How to Install a Backyard Zip Line (Over 200 Feet)


This article covers how to install a backyard zip line. It started with a 250′ 1/4″ cable line, cable clamps, turnbuckles, and chain.

WARNING: Serious injury or death could result in a zip line. You are responsible for your own actions and installations.

Hardware Used (Your Own Zip Line Install Will Certainly Vary)

  • A 250 Foot Roll of 1/4″ Cable
  • 2 Turnbuckles
  • 8 Cable Clamps (make sure they are sized to match the cable)
  • Approximately 9 Feet of Chain

Step 1 – Identify and Prep (if Required) Your Zip Line Installation Location

Before installing a backyard zipline, you need to know where you’re going to install it.  This isn’t always an easy decision and several considerations need to be explored.  If you plan to mount to trees, you’ll certainly want to make sure they are strong enough.  Other backyard zip lines have been mounted to posts or other objects.  You’ll also want to make sure the location you’ve chosen is strong enough. Smaller trees could bend or snap. Any tree may show signs of rotting or other health issues.

Originally, I was planning on installing this in a different area of our property. That location would have used a Douglas fir on one end while the other end would have been a post concreted into the ground.  We only had about 70 feet we could have ran for this one, so I opted to go for a longer distance in a different location to take advantage of the 250′ of cable we bought.

You may find you have to cut down some trees, branches, bushes, or other vegetation for a clear path which can increase your preparation time. I had to do all of the above. For a run of over 200 feet, it certainly took a while.

I’ll have to buy some more cable if I go forth with a suspension bridge though.  So much for having extra cable leftover.

Step 2 – Attaching the Cable to Your Mounting Locations

This is really multiple steps and will vary based on what hardware you choose to you use. Once the location was identified and prepped, it took some little trial and error to figure out just how high both ends should be.  I ended up at 25 feet for the higher end, and the low end is approximately 9 feet – I may still change this later. I’ve read where most people will recommend a 6-8% in the line’s total length for a backyard zipline.  To attach the cable to the trees, I used a chain around the trees. Using a hose or other material can help protect the tree.

The turnbuckle was then attached to the chain.  On the other end of the turnbuckle I attached the cable and clamped it down with 4 cable clamps. You could use less cable clamps, but I chose to add extra redundancy. Certainly don’t want the cable slipping through.

Install Photos for How to Install a Backyard Zip Line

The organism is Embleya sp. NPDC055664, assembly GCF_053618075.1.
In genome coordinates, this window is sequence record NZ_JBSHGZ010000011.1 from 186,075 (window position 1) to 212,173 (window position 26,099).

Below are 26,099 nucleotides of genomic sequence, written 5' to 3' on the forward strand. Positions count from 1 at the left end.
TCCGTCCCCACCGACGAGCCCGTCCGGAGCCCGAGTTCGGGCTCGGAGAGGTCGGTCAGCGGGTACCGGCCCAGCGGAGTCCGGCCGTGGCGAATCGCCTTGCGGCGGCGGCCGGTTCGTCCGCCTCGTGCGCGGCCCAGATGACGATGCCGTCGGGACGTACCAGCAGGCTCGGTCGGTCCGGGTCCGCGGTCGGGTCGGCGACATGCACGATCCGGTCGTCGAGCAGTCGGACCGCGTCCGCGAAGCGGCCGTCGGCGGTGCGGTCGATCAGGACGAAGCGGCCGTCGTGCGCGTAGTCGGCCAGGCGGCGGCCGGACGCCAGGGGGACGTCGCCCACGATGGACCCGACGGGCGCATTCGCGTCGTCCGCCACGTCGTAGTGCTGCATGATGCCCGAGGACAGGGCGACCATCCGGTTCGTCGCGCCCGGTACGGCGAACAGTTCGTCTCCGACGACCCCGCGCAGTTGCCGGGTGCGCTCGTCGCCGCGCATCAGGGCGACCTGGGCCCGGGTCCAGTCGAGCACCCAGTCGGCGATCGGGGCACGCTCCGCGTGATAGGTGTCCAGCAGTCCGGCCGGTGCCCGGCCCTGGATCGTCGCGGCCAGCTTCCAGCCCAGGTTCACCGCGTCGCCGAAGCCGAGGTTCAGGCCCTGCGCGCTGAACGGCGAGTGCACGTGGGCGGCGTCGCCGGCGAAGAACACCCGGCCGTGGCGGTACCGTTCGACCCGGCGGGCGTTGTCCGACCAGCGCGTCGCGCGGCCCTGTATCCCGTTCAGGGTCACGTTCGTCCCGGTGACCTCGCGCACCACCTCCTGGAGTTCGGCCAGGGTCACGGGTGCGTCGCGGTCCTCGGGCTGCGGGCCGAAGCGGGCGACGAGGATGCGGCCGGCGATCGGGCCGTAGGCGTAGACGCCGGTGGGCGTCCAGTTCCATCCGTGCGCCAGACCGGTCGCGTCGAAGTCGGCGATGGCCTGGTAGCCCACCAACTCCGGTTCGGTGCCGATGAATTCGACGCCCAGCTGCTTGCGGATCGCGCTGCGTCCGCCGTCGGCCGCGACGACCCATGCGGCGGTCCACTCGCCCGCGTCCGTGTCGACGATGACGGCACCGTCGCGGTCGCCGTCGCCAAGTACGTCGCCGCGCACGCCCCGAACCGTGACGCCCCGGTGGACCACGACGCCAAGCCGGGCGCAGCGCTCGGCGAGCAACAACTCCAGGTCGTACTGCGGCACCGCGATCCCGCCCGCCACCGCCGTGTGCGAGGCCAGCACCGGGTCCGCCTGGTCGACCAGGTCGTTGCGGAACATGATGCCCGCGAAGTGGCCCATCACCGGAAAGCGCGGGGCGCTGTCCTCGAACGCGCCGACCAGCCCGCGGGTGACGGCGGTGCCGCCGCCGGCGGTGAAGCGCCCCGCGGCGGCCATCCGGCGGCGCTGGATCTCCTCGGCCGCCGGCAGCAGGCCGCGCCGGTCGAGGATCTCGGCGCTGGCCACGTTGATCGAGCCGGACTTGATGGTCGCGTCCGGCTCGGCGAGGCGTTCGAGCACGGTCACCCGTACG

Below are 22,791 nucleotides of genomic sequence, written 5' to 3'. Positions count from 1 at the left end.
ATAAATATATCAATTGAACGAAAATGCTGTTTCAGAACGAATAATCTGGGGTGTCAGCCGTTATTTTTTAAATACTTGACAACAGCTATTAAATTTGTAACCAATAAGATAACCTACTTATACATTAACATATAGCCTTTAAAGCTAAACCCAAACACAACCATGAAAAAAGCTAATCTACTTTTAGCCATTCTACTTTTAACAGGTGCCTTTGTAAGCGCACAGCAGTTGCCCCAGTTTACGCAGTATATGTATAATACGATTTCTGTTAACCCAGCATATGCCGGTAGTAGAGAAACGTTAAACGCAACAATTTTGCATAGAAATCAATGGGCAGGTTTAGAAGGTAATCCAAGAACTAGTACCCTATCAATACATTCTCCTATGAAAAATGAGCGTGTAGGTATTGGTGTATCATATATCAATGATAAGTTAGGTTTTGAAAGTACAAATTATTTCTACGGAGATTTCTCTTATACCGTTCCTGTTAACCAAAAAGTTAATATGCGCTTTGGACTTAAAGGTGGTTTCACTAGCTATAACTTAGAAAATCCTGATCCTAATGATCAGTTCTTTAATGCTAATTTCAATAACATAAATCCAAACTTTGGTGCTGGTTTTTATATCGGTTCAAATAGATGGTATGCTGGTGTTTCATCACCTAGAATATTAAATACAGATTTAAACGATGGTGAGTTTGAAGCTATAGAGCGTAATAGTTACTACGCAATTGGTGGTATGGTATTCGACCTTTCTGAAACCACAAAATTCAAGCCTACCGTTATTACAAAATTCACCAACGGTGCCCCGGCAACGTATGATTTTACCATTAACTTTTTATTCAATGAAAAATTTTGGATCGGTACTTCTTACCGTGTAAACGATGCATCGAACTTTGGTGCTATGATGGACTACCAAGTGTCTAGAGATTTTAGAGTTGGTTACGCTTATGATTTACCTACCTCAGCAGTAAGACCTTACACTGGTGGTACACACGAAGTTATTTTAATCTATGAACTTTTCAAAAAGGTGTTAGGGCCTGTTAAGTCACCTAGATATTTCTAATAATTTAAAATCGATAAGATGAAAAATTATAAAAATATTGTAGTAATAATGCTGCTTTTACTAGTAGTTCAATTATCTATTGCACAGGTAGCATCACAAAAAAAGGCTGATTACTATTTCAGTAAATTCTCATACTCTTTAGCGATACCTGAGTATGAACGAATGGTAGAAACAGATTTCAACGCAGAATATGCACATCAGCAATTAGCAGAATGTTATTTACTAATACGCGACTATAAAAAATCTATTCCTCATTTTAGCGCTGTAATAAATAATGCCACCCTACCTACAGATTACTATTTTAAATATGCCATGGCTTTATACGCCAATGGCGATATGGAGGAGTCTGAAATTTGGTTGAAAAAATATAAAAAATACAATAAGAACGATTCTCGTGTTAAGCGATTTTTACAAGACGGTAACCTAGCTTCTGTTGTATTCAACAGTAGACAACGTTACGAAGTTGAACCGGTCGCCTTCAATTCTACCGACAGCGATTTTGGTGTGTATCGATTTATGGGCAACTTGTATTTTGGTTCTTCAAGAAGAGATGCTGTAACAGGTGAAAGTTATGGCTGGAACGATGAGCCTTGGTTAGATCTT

how to install a backyard zip line - turnbuckle
Here’s the hardware side of things: A chain wrapped around the tree with a turnbuckle attached to it. The cable on the opposite end of the turnbuckle is securely connected using 4 cable clamps.
how to install a backyard zip line - cable clamps
Backyard Zipline Hardware (Cable attached to turnbuckle with cable clamps)
Using a cable puller to pull the line tight and get rid of the massive slack, shipping weight is 31 pounds. There’s a lot of weight to pull up over the 200+ foot length, it’s much harder than it might sound.
A cable puller may not be the ideal approach here. Especially if you do not have an anchor point, but there was a nearby tree stump I was able to use that was inline with the zip line itself. I attached a thimble and cable clamp at the end of the zip line cable and started using the cable puller to take out the slack. I then tightened down my first cable clamp near the turnbuckle.

A Better Cable Tensioning Approach

Perhaps a more practical tools to use over a cable puller is a Cable Grab or Tensioning Kit. I found these tools available at ZiplineGear.com, it looks as though they even have a loaner tool program where you can return them for a refund.  The cable pulled worked okay for our backyard zip line. I likely would have used less turnbuckle turns if I had one of these tools instead. I had a fairly significant angle of pull using the cable puller, a straight on approach would have had resulted in a tighter pull with less effort.

“Brake”

To try and safely slow the kids down, I installed a wood block and bungee cord to act as a brake. This is a pressure treated for 4×4. On the block, I drilled a hole through the center. Then using a miter saw cut it the length of the hole. This allowed me to install the block on the zip line cable itself, using 4 screws to re-assemble it.

Backyard Zip Line Brake

The eyelet is where the bungee cord will be attached. Some people will use a stage in the ground to attach the bungee, but I’ve ran it to an adjacent tree to keep the ground clear.

Safety Reminder

Again, you certainly don’t want to have any portion of your backyard zipline to fail as it could result in serious injury or death, plan carefully, build in some redundancy (extra cable clamps, etc).

Summary

Always plan safety for something like this. The pull system and safety harnesses are kept in our garage when not in use, the kids know to always ask us to come down and help them if they want to use the zip line.

We’re currently considering adding a shorter zip line to the treehouse, we’ll see how those plans pan out. Still plenty of other projects lined up right now. That covers the steps I took for how to install a backyard zip line. Leave a comment below if you have any questions. I’ll add some photos and videos later this season.

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